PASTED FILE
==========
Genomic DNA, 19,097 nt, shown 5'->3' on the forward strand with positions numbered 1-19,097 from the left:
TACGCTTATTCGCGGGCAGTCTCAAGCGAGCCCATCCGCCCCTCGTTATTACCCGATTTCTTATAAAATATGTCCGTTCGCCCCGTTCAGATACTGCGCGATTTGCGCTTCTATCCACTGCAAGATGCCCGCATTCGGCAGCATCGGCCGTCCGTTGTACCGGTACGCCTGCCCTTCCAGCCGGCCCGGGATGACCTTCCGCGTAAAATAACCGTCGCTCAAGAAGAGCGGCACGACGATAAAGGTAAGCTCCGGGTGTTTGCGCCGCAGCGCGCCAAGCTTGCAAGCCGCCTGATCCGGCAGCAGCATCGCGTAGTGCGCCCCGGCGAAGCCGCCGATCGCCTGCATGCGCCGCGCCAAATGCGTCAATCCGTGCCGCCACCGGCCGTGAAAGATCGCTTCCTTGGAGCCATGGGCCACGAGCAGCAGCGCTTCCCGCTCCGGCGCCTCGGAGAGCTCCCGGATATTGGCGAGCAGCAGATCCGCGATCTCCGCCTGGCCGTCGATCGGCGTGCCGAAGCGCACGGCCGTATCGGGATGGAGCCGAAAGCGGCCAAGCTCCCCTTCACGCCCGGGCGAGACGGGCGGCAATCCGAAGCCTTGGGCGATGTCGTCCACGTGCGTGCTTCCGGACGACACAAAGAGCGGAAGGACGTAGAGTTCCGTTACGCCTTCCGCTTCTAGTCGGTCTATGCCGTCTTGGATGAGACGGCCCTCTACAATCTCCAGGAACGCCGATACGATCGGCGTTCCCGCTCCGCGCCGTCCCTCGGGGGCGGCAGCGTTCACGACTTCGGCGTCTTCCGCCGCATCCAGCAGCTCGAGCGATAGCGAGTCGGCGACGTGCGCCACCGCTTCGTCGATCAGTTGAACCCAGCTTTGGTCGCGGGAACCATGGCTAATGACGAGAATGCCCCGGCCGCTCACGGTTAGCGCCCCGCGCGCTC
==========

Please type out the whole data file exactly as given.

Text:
Genomic DNA, 19,097 nt, shown 5'->3' on the forward strand with positions numbered 1-19,097 from the left:
TACGCTTATTCGCGGGCAGTCTCAAGCGAGCCCATCCGCCCCTCGTTATTACCCGATTTCTTATAAAATATGTCCGTTCGCCCCGTTCAGATACTGCGCGATTTGCGCTTCTATCCACTGCAAGATGCCCGCATTCGGCAGCATCGGCCGTCCGTTGTACCGGTACGCCTGCCCTTCCAGCCGGCCCGGGATGACCTTCCGCGTAAAATAACCGTCGCTCAAGAAGAGCGGCACGACGATAAAGGTAAGCTCCGGGTGTTTGCGCCGCAGCGCGCCAAGCTTGCAAGCCGCCTGATCCGGCAGCAGCATCGCGTAGTGCGCCCCGGCGAAGCCGCCGATCGCCTGCATGCGCCGCGCCAAATGCGTCAATCCGTGCCGCCACCGGCCGTGAAAGATCGCTTCCTTGGAGCCATGGGCCACGAGCAGCAGCGCTTCCCGCTCCGGCGCCTCGGAGAGCTCCCGGATATTGGCGAGCAGCAGATCCGCGATCTCCGCCTGGCCGTCGATCGGCGTGCCGAAGCGCACGGCCGTATCGGGATGGAGCCGAAAGCGGCCAAGCTCCCCTTCACGCCCGGGCGAGACGGGCGGCAATCCGAAGCCTTGGGCGATGTCGTCCACGTGCGTGCTTCCGGACGACACAAAGAGCGGAAGGACGTAGAGTTCCGTTACGCCTTCCGCTTCTAGTCGGTCTATGCCGTCTTGGATGAGACGGCCCTCTACAATCTCCAGGAACGCCGATACGATCGGCGTTCCCGCTCCGCGCCGTCCCTCGGGGGCGGCAGCGTTCACGACTTCGGCGTCTTCCGCCGCATCCAGCAGCTCGAGCGATAGCGAGTCGGCGACGTGCGCCACCGCTTCGTCGATCAGTTGAACCCAGCTTTGGTCGCGGGAACCATGGCTAATGACGAGAATGCCCCGGCCGCTCACGGTTAGCGCCCCGCGCGCTC